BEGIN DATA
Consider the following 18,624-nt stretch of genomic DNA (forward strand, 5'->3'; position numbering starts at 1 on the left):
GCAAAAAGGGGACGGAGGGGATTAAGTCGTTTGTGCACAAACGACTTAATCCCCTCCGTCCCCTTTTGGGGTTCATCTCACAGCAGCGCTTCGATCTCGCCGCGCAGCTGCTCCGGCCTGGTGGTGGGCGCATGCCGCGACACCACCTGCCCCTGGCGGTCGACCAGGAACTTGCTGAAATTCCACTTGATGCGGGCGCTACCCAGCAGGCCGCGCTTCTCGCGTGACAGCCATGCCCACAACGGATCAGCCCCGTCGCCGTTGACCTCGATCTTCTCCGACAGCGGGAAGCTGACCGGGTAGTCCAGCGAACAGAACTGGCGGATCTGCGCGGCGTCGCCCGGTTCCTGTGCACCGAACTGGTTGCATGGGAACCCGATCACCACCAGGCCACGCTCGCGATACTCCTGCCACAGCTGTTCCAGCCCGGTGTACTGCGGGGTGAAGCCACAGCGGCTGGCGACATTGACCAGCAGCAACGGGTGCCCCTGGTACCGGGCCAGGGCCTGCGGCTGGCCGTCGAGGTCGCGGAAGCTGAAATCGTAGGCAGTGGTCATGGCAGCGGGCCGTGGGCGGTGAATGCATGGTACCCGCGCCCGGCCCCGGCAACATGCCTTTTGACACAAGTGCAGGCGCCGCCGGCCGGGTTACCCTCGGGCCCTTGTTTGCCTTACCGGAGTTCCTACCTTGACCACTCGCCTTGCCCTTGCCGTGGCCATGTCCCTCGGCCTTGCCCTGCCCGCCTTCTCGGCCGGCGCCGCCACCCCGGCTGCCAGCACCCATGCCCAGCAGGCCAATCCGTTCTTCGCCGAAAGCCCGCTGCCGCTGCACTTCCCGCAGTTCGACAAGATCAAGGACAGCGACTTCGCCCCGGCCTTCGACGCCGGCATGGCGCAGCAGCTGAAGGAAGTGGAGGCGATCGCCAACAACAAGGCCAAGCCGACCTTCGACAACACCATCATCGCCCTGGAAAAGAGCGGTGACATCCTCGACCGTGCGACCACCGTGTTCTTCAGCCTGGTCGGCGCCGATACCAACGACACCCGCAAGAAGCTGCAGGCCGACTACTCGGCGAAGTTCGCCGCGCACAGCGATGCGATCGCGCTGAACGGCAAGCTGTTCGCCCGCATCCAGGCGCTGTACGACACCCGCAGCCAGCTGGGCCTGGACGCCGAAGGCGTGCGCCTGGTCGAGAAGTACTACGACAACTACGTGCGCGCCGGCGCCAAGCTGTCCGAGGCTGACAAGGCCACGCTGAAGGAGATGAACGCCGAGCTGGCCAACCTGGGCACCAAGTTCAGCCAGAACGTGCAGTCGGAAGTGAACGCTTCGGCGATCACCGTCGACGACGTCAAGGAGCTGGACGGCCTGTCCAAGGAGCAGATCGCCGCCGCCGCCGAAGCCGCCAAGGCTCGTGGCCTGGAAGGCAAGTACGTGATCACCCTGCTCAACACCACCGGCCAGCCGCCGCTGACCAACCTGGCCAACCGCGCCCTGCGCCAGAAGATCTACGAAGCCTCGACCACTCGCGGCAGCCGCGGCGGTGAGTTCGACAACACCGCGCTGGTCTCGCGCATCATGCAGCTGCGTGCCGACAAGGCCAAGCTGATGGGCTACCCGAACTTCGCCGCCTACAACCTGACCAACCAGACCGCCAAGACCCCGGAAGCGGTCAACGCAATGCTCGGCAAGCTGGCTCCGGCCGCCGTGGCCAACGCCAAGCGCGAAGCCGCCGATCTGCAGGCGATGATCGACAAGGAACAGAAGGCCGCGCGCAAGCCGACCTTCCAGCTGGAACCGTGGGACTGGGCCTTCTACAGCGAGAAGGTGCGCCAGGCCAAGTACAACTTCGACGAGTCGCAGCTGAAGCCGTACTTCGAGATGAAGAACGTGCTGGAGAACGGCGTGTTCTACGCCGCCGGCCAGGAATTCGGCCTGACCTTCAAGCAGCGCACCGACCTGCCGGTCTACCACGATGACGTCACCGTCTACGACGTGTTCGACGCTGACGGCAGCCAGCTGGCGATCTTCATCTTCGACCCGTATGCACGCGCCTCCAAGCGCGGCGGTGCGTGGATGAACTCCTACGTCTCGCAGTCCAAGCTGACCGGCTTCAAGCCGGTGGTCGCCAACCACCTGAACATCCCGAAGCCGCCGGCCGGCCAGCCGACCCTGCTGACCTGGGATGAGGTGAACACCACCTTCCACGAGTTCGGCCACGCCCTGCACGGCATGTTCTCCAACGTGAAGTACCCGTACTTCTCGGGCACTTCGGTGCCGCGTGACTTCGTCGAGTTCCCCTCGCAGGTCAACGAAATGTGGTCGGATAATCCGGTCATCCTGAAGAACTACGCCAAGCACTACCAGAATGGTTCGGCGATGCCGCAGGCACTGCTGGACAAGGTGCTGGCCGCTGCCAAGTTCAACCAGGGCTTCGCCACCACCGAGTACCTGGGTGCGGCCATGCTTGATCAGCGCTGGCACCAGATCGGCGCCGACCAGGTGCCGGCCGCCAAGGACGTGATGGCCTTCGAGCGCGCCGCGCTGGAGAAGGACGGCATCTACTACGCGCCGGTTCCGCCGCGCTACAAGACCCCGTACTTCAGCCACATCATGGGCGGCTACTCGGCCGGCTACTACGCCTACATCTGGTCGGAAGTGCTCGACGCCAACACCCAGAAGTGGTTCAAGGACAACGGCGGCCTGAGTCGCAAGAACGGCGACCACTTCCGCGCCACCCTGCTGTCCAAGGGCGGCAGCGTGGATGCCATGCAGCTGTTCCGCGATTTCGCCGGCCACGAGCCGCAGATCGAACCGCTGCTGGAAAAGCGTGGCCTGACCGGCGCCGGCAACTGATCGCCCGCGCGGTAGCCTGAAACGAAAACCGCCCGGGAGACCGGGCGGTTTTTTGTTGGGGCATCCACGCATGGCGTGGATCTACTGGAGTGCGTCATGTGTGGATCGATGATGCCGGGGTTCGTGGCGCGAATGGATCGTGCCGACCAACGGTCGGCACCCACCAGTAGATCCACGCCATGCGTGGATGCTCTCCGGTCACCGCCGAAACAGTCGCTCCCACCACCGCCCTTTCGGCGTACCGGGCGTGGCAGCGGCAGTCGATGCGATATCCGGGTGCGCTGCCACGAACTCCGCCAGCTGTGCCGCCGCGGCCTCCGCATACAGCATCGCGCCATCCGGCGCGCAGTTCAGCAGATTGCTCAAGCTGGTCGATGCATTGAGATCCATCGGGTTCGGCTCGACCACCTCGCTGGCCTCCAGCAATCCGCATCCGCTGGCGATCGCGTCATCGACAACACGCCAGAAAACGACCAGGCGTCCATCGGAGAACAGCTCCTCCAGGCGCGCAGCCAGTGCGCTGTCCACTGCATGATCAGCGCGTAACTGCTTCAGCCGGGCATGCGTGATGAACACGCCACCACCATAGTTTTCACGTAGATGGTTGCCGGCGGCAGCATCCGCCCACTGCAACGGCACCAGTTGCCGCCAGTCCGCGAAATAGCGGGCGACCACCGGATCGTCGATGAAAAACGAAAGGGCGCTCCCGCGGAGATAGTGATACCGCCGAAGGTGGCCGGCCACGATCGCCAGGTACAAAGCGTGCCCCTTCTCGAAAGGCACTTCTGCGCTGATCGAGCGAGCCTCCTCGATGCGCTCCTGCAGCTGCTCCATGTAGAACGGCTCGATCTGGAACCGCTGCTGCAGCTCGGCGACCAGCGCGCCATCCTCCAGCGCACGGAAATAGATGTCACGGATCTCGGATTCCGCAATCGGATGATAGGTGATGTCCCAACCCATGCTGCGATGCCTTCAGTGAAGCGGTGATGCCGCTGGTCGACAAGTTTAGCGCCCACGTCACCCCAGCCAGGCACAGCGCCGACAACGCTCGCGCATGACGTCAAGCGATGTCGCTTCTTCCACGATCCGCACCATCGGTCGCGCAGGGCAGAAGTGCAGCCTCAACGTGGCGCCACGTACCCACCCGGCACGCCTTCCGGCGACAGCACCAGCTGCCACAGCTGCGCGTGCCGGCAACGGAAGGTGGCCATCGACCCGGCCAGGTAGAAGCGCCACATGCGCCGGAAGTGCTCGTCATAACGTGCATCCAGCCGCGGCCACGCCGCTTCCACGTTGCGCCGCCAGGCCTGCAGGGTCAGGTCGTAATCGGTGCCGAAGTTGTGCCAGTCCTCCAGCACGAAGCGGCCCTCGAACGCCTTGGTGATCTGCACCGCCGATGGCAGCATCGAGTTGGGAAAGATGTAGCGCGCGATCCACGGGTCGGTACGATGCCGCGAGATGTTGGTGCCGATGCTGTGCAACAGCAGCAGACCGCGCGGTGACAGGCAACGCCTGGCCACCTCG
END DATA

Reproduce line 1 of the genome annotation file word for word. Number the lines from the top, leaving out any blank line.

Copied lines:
Consider the following 18,624-nt stretch of genomic DNA (forward strand, 5'->3'; position numbering starts at 1 on the left):